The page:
CDC Warns of Potential Increased Risk to Blood and Tissue Safety for Certain FL Counties
The US Centers for Disease Control and Prevention (CDC) has identified the potential for increased risk to blood and tissue safety in Miami-Dade County starting on June 15, 2016. The potential risk in Miami-Dade County did not meet the threshold for designation as an area of active transmission until July 29, 2016. The CDC has also identified that since June 15, 2016, there has been a potential increased risk to blood and tissue safety in Broward and Palm Beach counties because of local travel of residents of these counties to areas of active transmission in Florida.
To protect the US blood and tissue supply, CDC in collaboration with the US Food and Drug Administration (FDA) defines areas of active Zika virus transmission as having two or more locally acquired cases of Zika virus infection within 45 days. These defined areas of risk can be different from areas for which CDC has issued travel guidance because of concerns about potential risk for blood and tissue safety.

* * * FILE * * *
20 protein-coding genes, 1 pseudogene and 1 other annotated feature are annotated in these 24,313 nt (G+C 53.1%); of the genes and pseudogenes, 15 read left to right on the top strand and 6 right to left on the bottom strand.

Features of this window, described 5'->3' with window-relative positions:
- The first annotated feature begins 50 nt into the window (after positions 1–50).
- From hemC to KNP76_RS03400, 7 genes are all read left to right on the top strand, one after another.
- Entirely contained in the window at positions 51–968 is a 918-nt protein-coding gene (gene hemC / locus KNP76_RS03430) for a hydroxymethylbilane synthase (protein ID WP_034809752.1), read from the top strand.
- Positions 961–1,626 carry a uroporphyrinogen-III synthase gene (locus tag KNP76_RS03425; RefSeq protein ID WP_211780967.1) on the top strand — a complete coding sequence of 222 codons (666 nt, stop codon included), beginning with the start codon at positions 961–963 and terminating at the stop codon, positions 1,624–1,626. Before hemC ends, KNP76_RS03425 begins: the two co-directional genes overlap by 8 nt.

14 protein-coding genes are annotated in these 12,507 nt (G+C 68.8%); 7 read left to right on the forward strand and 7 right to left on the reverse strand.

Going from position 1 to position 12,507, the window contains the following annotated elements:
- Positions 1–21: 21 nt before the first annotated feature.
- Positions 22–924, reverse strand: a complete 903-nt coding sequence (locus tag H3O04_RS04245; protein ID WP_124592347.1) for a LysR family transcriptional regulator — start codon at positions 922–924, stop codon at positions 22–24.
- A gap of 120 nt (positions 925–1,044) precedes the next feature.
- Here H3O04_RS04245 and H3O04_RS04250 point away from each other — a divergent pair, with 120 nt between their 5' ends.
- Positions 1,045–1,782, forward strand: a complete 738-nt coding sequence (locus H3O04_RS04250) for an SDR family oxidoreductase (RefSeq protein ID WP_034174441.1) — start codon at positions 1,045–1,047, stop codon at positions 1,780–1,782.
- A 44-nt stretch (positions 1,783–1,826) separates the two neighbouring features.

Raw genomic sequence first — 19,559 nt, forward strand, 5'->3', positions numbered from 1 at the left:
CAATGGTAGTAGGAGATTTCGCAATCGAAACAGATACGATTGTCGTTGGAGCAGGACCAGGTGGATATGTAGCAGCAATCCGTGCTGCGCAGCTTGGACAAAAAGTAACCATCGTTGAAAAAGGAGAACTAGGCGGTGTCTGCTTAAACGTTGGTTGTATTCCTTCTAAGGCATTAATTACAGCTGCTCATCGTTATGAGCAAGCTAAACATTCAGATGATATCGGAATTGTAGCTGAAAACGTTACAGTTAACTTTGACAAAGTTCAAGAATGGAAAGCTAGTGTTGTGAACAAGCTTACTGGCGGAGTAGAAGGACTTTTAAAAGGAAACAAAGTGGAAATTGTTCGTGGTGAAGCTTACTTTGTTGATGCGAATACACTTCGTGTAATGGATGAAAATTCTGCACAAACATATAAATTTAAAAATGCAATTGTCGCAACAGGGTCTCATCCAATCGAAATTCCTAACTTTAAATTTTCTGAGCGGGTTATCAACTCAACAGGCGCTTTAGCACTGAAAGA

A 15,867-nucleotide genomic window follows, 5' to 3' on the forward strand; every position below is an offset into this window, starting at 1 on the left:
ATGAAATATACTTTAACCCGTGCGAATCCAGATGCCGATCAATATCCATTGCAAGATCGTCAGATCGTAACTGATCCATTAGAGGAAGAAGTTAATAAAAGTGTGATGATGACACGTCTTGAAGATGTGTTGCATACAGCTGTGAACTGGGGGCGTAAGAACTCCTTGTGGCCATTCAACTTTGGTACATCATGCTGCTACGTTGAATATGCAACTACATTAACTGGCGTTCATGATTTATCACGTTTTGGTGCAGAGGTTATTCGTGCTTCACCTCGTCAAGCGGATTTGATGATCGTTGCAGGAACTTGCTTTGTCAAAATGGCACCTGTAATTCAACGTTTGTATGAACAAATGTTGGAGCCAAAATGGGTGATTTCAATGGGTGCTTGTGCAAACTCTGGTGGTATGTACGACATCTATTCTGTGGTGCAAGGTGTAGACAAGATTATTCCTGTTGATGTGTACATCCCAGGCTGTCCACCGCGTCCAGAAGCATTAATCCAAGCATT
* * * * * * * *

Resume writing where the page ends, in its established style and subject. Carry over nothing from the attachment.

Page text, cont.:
The following are areas of active transmission of Zika virus in the continental United States for the purpose of blood and tissue safety intervention:
- Miami-Dade County, Florida - As of July 29, 2016
Florida Department of Health Confirms Local Transmission
- Cameron County, Texas – As of December 9, 2016
Texas Announces Additional Local Zika Cases in Cameron County
The following are previously listed areas of active transmission of Zika virus in the continental United States for the purpose of blood and tissue safety intervention:
- Palm Beach County, Florida – From August 24, 2016 – November 2, 2016
Florida Department of Health Zika Update
Follow the link below for additional information.
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